Os Guinness presents stirring address at Taylor University

GuinnessDr. Os Guinness received an honorary doctorate at Taylor University today. His speech was one of the most engaging that I’ve ever heard.  So I’m sharing the link for his address at https://www.youtube.com/watch?v=MUBWwVURjY4

Dr. Guinness began by focusing out attention on some of the great questions of our age:

  1. Will Islam modernize peacefully?
  2. What faith (world view) will replace Marxism in China?
  3. Will the West sever or recover its roots?

Then he challenged us to play our part in addressing the challenges of the 21st century. He spoke briefly about three:

  1. Preparing the Global South where the Church is growing at an unprecedented pace.
  2. Wining back the western world.
  3. Contribute to the future of humanity at this transitional time of major shifts.
    • The shift from pyro (fire based) technology to biotechnology
    • The shift from the industrial era to the information era
    • The shift from a supernatural to a secular perception of reality

He also encouraged us to wrestle with some of the grand distortions of faith such as:

  • The shift from authority to preference (and the resulting lack of commitment)
  • The shift from integration to fragmentation.

Guinness pointed out that progress in these areas will depend upon our

  • Practice Supernatural warfare
  • Having a deep grasp of the history of ideas
  • Engaging in cultural analysis

Can the church be revived again? Guinness firmly believes that the future of humanity depends on the answer.

I was struck by how many of the questions Dr. Guinness raised and the trends that he identified relate to the discipling of nations.  His address brings to mind the Old Testament words about the Sons of Issachar, “who understood the times and knew what Israel should do.”  Unless we understand the times in which we live, we will be ill prepared to deal with the challenges before us.  May Dr. Guinness’ address also  inspire you to critically contemplate what is happening in our world today and your response.

Want to see God at work? Start by praying the Lord’s Prayer today

praySince 2015 I’ve been on a quest to discover how God is at work. You see, I serve with a mission organization, One Challenge. In 2015, we adopted a new strategy statement, which says: “We ask how God is at work, then assist the Body of Christ to bring God’s transformation to individuals, communities and nations.” It seemed logical, then, to ask how is God at work? So the Global Research Team, on which I serve, then spent the better part of a year and a half searching the scriptures to discover how God is at work in the world and applying those insights to our work.

When it was time for us to organize a gathering for all the mission information workers in our organization back in September 2016, we came to the consensus that “Asking how God is at work” should be our conference theme. There I shared a brief presentation on the biblical basis of how God is at work in the world.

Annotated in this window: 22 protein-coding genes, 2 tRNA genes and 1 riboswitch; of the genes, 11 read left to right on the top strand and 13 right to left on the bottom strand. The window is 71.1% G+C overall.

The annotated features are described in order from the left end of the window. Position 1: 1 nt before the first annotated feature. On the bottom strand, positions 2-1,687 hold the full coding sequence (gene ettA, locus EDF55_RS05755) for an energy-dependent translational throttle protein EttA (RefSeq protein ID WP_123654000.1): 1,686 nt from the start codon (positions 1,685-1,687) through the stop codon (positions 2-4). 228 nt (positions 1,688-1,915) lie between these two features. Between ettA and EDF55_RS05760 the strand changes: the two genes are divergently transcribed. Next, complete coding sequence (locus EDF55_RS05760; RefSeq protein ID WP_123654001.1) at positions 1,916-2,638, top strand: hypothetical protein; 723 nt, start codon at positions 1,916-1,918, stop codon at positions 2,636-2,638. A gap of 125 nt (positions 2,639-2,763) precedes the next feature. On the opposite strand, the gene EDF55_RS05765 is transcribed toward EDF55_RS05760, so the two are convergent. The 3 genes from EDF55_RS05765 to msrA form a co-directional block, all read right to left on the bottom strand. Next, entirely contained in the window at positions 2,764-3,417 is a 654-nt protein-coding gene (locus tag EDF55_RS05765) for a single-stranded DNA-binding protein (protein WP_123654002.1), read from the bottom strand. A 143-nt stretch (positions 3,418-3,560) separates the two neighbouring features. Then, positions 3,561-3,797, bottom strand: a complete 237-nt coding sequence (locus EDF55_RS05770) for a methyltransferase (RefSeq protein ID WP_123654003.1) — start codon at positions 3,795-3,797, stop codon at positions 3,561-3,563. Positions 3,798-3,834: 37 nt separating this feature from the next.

Upon returning home from the conference, our pastor asked me to share a twenty minute message on Mission Sunday.  It seemed fitting to share something about God at work.  But my great challenge was to identify one passage that touched upon the many ways that God is at work in the world. After some reflection I was surprised to conclude that the Lord’s Prayer touched on many of these themes. Thus the Lord’s Prayer became the text of my sermon.

A few weeks later I was visiting with a friend at church who is a Bible professor at Taylor University. He remarked:  “I teach a class on the Lord’s Prayer, and  I’ve read a lot of books on the Lord’s Prayer.  So when you said you were speaking on the Lord’s Prayer, I was attent to see if you had any new insights into the Lord’s Prayer. My friend, you did not disappoint.”

I thought I might write a blog series about the Lord’s Prayer, coming at it from the angle of what we discover about how God is at work in the world and how he invites us to join him in what he is doing.  Writing a series is a lot of work, beyond what I have time to do. So here is a summary of seven ways God is at work in the world based on the Lord’s Prayer.

Seven ways we discover God at work in the Lord’s Prayer

  1. “Our Father in Heaven” – God is at work building his Family here on earth
  2. “Hallowed by Your Name” – God is at work bringing glory to his name on earth
  3. “Your Kingdom Come” – God is at work establishing his kingdom on earth
  4. “Your will be done on earth as it is in heaven” – God is at work bringing the perfections of heaven to earth
  5. “Give us today our daily bread” – God provides us with all we need for living & so much more
  6. “Forgive us our debts” – God is at work restoring relationships
  7. “Lead us not into temptation but deliver us from the evil one.” – God is at work delivering us from temptation and the wile s of the Devil, aka Satan, the Evil One.

The breadth God’s work described in the Lord’s Prayer is quite mind boggling!

I’ve come to view each phrase of the Lord’s Prayer as an iceberg. As we know, the proverbial “tip of the iceberg” points to a huge mass of ice below the water’s surface. So it is with the Lord’s Prayer.  Each phrase points to a greater reality found in the biblical narrative.  This point really struck me back in 2012. As I was reading through the Bible, I started to jot down passages that were related to the seven parts of the Lord’s Prayer in a section in my journal. To date, my list covers 56 hand written pages! Each phrase of the Lord’s Prayer points us to a greater reality of how God is at work in the world. There is much more going on “below the surface” than is immediately apparent.

So what does all this mean for us?

Do you see that God invites us to join him in what he is doing in the world? Simply put, there are many things that God calls us to do, but the first and greatest thing God invites us to do is to pray. That is the whole intent of the Lord’s Prayer, to pray, isn’t it? We pray. God works. So if you want to see God at work, start by praying the Lord’s Prayer today.